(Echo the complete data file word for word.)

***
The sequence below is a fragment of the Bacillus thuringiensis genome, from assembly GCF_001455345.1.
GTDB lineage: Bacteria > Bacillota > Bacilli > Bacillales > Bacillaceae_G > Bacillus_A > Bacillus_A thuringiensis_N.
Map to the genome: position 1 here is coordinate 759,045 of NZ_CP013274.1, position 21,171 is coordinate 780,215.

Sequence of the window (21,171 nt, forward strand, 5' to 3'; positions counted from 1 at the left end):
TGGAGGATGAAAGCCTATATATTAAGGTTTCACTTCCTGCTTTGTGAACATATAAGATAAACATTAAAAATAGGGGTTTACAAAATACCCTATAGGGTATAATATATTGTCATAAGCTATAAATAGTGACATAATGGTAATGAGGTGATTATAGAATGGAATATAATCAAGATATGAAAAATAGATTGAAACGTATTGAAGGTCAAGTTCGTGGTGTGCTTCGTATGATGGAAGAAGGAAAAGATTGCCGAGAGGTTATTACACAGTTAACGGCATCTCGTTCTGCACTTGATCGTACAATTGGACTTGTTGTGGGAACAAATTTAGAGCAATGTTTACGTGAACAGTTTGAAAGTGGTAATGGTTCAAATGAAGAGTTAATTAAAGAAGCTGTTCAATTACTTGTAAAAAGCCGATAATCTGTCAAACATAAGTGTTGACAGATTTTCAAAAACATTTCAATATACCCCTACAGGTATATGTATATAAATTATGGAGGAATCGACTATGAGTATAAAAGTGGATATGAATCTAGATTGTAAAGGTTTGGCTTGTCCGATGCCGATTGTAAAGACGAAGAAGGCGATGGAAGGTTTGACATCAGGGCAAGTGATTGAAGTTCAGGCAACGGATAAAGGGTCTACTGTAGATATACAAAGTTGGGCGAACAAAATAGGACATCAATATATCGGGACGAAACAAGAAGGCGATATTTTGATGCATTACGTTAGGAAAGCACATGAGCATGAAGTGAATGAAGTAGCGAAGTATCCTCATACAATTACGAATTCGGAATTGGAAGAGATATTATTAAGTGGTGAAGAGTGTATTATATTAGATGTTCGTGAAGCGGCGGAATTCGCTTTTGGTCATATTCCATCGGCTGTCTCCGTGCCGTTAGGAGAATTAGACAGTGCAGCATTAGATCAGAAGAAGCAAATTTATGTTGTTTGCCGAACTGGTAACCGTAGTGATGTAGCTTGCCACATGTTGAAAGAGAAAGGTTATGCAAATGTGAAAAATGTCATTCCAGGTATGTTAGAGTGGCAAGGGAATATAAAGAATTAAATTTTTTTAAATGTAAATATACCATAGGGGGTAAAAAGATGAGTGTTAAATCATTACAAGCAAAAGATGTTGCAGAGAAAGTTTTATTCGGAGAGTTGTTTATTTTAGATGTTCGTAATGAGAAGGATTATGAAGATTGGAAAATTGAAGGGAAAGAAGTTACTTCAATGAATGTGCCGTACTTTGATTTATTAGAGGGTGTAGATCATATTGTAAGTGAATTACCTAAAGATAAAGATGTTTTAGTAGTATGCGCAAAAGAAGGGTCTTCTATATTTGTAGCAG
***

The sequence below is a fragment of the Bacillus thuringiensis genome, from assembly GCF_001455345.1.
GTDB lineage: Bacteria > Bacillota > Bacilli > Bacillales > Bacillaceae_G > Bacillus_A > Bacillus_A thuringiensis_N.
Map to the genome: position 1 here is coordinate 759,045 of NZ_CP013274.1, position 21,171 is coordinate 780,215.

Sequence of the window (21,171 nt, forward strand, 5' to 3'; positions counted from 1 at the left end):
TGGAGGATGAAAGCCTATATATTAAGGTTTCACTTCCTGCTTTGTGAACATATAAGATAAACATTAAAAATAGGGGTTTACAAAATACCCTATAGGGTATAATATATTGTCATAAGCTATAAATAGTGACATAATGGTAATGAGGTGATTATAGAATGGAATATAATCAAGATATGAAAAATAGATTGAAACGTATTGAAGGTCAAGTTCGTGGTGTGCTTCGTATGATGGAAGAAGGAAAAGATTGCCGAGAGGTTATTACACAGTTAACGGCATCTCGTTCTGCACTTGATCGTACAATTGGACTTGTTGTGGGAACAAATTTAGAGCAATGTTTACGTGAACAGTTTGAAAGTGGTAATGGTTCAAATGAAGAGTTAATTAAAGAAGCTGTTCAATTACTTGTAAAAAGCCGATAATCTGTCAAACATAAGTGTTGACAGATTTTCAAAAACATTTCAATATACCCCTACAGGTATATGTATATAAATTATGGAGGAATCGACTATGAGTATAAAAGTGGATATGAATCTAGATTGTAAAGGTTTGGCTTGTCCGATGCCGATTGTAAAGACGAAGAAGGCGATGGAAGGTTTGACATCAGGGCAAGTGATTGAAGTTCAGGCAACGGATAAAGGGTCTACTGTAGATATACAAAGTTGGGCGAACAAAATAGGACATCAATATATCGGGACGAAACAAGAAGGCGATATTTTGATGCATTACGTTAGGAAAGCACATGAGCATGAAGTGAATGAAGTAGCGAAGTATCCTCATACAATTACGAATTCGGAATTGGAAGAGATATTATTAAGTGGTGAAGAGTGTATTATATTAGATGTTCGTGAAGCGGCGGAATTCGCTTTTGGTCATATTCCATCGGCTGTCTCCGTGCCGTTAGGAGAATTAGACAGTGCAGCATTAGATCAGAAGAAGCAAATTTATGTTGTTTGCCGAACTGGTAACCGTAGTGATGTAGCTTGCCACATGTTGAAAGAGAAAGGTTATGCAAATGTGAAAAATGTCATTCCAGGTATGTTAGAGTGGCAAGGGAATATAAAGAATTAAATTTTTTTAAATGTAAATATACCATAGGGGGTAAAAAGATGAGTGTTAAATCATTACAAGCAAAAGATGTTGCAGAGAAAGTTTTATTCGGAGAGTTGTTTATTTTAGATGTTCGTAATGAGAAGGATTATGAAGATTGGAAAATTGAAGGGAAAGAAGTTACTTCAATGAATGTGCCGTACTTTGATTTATTAGAGGGTGTAGATCATATTGTAAGTGAATTACCTAAAGATAAAGATGTTTTAGTAGTATGCGCAAAAGAAGGGTCTTCTATATTTGTAGCAG